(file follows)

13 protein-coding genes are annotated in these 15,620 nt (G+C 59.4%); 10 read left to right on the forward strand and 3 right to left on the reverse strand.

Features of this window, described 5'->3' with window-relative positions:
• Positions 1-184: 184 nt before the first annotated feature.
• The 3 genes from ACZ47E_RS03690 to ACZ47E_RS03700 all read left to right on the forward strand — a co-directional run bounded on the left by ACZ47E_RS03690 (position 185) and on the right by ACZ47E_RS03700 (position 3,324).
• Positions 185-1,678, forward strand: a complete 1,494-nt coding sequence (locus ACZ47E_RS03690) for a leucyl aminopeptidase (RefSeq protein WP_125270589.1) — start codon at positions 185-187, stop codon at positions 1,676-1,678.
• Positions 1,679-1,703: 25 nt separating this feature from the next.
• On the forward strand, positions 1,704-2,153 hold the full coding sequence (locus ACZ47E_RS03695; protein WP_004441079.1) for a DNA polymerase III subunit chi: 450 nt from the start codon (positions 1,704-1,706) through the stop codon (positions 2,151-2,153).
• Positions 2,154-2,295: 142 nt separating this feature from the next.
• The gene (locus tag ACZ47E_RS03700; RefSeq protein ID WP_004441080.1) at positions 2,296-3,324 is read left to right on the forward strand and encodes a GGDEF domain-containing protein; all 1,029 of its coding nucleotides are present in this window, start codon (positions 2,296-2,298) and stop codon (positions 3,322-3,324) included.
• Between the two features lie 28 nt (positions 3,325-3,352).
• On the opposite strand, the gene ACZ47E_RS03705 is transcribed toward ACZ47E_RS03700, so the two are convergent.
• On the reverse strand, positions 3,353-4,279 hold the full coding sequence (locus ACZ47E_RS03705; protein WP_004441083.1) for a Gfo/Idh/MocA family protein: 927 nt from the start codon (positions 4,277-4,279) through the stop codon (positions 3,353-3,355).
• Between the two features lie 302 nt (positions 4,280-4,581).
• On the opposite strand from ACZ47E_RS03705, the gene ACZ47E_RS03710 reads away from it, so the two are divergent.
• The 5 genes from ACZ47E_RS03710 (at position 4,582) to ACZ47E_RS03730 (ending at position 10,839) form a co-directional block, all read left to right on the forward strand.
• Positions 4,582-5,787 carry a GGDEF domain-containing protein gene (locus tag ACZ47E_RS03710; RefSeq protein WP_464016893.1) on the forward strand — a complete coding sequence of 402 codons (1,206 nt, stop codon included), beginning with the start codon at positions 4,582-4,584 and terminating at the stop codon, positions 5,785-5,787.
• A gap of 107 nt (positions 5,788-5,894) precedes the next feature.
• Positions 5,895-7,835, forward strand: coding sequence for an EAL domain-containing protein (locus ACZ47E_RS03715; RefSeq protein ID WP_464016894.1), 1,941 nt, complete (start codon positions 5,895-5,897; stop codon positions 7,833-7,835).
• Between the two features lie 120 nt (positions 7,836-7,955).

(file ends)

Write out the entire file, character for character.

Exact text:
13 protein-coding genes are annotated in these 15,620 nt (G+C 59.4%); 10 read left to right on the forward strand and 3 right to left on the reverse strand.

Features of this window, described 5'->3' with window-relative positions:
• Positions 1-184: 184 nt before the first annotated feature.
• The 3 genes from ACZ47E_RS03690 to ACZ47E_RS03700 all read left to right on the forward strand — a co-directional run bounded on the left by ACZ47E_RS03690 (position 185) and on the right by ACZ47E_RS03700 (position 3,324).
• Positions 185-1,678, forward strand: a complete 1,494-nt coding sequence (locus ACZ47E_RS03690) for a leucyl aminopeptidase (RefSeq protein WP_125270589.1) — start codon at positions 185-187, stop codon at positions 1,676-1,678.
• Positions 1,679-1,703: 25 nt separating this feature from the next.
• On the forward strand, positions 1,704-2,153 hold the full coding sequence (locus ACZ47E_RS03695; protein WP_004441079.1) for a DNA polymerase III subunit chi: 450 nt from the start codon (positions 1,704-1,706) through the stop codon (positions 2,151-2,153).
• Positions 2,154-2,295: 142 nt separating this feature from the next.
• The gene (locus tag ACZ47E_RS03700; RefSeq protein ID WP_004441080.1) at positions 2,296-3,324 is read left to right on the forward strand and encodes a GGDEF domain-containing protein; all 1,029 of its coding nucleotides are present in this window, start codon (positions 2,296-2,298) and stop codon (positions 3,322-3,324) included.
• Between the two features lie 28 nt (positions 3,325-3,352).
• On the opposite strand, the gene ACZ47E_RS03705 is transcribed toward ACZ47E_RS03700, so the two are convergent.
• On the reverse strand, positions 3,353-4,279 hold the full coding sequence (locus ACZ47E_RS03705; protein WP_004441083.1) for a Gfo/Idh/MocA family protein: 927 nt from the start codon (positions 4,277-4,279) through the stop codon (positions 3,353-3,355).
• Between the two features lie 302 nt (positions 4,280-4,581).
• On the opposite strand from ACZ47E_RS03705, the gene ACZ47E_RS03710 reads away from it, so the two are divergent.
• The 5 genes from ACZ47E_RS03710 (at position 4,582) to ACZ47E_RS03730 (ending at position 10,839) form a co-directional block, all read left to right on the forward strand.
• Positions 4,582-5,787 carry a GGDEF domain-containing protein gene (locus tag ACZ47E_RS03710; RefSeq protein WP_464016893.1) on the forward strand — a complete coding sequence of 402 codons (1,206 nt, stop codon included), beginning with the start codon at positions 4,582-4,584 and terminating at the stop codon, positions 5,785-5,787.
• A gap of 107 nt (positions 5,788-5,894) precedes the next feature.
• Positions 5,895-7,835, forward strand: coding sequence for an EAL domain-containing protein (locus ACZ47E_RS03715; RefSeq protein ID WP_464016894.1), 1,941 nt, complete (start codon positions 5,895-5,897; stop codon positions 7,833-7,835).
• Between the two features lie 120 nt (positions 7,836-7,955).